In a move that sparked international condemnation and anger, China and Russia on February 4 vetoed a U.N. Security Council resolution condemning the Syrian government’sbrutal crackdown on antigovernment protestors. Reflecting widespread sentiment, Secretary of State Hillary Clinton said, “What happened yesterday at the United Nations was a travesty.” Out on the streets Syrian and Libyan protesters responded to the veto by spraying graffiti on the walls of and throwing rocks and eggs at the Chinese Embassy in Libya.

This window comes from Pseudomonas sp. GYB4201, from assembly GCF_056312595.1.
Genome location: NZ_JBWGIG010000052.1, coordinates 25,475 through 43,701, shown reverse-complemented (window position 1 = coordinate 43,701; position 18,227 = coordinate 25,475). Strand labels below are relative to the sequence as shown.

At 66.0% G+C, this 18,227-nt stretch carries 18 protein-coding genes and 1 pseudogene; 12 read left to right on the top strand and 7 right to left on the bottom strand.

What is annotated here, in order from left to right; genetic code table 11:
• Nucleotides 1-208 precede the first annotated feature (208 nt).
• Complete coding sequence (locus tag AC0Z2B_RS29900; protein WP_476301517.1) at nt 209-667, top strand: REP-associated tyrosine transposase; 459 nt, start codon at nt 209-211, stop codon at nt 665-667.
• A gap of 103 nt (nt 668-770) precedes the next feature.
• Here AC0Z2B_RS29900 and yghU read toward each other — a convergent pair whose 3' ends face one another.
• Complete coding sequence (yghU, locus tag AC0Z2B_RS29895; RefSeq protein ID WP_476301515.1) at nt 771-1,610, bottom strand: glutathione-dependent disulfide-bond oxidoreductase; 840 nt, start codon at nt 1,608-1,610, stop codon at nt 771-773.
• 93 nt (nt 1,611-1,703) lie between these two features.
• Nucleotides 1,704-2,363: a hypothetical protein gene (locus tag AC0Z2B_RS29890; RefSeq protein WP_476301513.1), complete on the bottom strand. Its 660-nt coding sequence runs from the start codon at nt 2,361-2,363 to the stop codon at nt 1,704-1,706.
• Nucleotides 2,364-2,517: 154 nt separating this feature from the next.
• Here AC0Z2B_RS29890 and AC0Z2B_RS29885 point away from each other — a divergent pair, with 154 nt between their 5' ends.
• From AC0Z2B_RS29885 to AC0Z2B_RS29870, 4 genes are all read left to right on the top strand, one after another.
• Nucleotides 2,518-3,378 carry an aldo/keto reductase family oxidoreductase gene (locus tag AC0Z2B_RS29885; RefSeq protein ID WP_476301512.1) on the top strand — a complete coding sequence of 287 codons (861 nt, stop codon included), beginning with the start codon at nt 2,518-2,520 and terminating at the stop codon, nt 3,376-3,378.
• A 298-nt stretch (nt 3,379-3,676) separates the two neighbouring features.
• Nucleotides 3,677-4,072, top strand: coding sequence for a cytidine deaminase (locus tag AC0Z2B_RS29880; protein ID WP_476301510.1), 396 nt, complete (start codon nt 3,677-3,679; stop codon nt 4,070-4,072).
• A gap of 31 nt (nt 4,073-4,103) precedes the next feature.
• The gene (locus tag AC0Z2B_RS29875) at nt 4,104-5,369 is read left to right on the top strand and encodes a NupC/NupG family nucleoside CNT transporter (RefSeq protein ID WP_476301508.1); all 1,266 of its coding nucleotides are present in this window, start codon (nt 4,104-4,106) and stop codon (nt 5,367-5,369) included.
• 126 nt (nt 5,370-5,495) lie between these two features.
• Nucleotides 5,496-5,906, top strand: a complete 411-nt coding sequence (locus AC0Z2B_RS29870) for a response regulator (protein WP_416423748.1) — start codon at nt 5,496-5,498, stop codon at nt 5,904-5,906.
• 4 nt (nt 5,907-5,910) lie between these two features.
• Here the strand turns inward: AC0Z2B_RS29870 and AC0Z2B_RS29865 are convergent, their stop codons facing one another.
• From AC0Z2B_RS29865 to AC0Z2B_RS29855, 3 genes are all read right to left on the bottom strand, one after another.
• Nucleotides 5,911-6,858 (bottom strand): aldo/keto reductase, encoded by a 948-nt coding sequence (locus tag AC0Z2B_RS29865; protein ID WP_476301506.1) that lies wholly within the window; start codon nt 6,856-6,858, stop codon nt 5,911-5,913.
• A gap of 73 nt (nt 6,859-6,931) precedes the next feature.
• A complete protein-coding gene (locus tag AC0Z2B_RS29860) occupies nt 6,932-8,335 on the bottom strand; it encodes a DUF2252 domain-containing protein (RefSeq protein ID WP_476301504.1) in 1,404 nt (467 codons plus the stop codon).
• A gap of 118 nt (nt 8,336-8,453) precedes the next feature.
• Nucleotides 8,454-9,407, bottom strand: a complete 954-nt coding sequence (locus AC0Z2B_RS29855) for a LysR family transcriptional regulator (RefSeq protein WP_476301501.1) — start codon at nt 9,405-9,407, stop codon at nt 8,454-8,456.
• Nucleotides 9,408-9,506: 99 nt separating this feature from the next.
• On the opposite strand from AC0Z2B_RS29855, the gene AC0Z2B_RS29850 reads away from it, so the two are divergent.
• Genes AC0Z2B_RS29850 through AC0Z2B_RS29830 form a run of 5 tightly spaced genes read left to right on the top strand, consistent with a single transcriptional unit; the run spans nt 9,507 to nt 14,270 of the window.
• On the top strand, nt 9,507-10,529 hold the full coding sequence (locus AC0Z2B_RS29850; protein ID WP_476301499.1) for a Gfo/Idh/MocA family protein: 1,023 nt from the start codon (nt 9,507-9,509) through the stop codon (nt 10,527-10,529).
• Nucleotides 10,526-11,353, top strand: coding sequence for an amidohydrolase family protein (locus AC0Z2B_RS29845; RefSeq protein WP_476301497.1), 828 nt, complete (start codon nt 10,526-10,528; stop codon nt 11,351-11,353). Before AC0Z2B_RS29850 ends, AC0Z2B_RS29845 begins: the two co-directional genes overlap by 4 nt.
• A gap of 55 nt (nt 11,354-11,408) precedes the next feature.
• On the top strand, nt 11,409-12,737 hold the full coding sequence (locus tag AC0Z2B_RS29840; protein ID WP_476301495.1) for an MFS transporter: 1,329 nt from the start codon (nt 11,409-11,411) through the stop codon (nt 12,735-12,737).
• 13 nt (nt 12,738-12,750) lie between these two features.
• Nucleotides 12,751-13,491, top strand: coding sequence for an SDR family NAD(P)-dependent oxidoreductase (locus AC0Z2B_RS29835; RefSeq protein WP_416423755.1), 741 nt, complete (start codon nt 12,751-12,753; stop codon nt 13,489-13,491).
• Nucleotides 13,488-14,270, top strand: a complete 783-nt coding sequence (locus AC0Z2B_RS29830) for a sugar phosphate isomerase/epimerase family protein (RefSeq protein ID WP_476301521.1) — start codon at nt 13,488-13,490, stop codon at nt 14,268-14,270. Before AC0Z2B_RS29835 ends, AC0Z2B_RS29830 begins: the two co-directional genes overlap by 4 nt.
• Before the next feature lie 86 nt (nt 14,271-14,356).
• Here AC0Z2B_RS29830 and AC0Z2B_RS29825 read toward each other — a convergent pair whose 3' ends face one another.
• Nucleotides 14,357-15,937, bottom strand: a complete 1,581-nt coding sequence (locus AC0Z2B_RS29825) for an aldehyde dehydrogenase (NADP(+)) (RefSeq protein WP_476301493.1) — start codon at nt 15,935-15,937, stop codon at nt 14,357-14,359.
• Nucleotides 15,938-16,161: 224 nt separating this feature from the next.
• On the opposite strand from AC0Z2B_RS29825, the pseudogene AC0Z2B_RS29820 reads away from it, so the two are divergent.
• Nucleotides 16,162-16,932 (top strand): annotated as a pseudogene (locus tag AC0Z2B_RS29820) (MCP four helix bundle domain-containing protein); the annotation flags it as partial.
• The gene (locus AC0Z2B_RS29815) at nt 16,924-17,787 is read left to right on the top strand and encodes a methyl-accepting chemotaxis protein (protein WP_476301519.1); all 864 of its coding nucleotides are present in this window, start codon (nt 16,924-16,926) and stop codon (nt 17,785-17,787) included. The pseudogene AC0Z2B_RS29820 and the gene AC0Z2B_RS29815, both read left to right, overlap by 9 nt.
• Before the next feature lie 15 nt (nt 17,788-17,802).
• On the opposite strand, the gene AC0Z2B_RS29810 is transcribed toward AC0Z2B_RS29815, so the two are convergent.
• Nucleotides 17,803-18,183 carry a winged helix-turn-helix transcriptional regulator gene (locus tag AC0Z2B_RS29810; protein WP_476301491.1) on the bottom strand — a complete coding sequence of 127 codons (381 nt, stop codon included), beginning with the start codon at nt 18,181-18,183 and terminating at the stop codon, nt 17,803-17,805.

Chinese diplomats view their veto of the Syria resolution as part of their long-standing foreign policy principle of “non-interference in other country’s internal affairs” (bu ganshe neizheng). Since the 1950s this principle helped China maintain a low profile on the global stage, economize on military spending, maximize the resources directed toward domestic economic growth, and build foreign policy relationships with a wide variety of regime types.
Times are changing, however, and in recent years noninterference is just as likely to bring major international condemnation—not only from the Western powers, but also from the citizens of developing nations that would traditionally have supported this approach.
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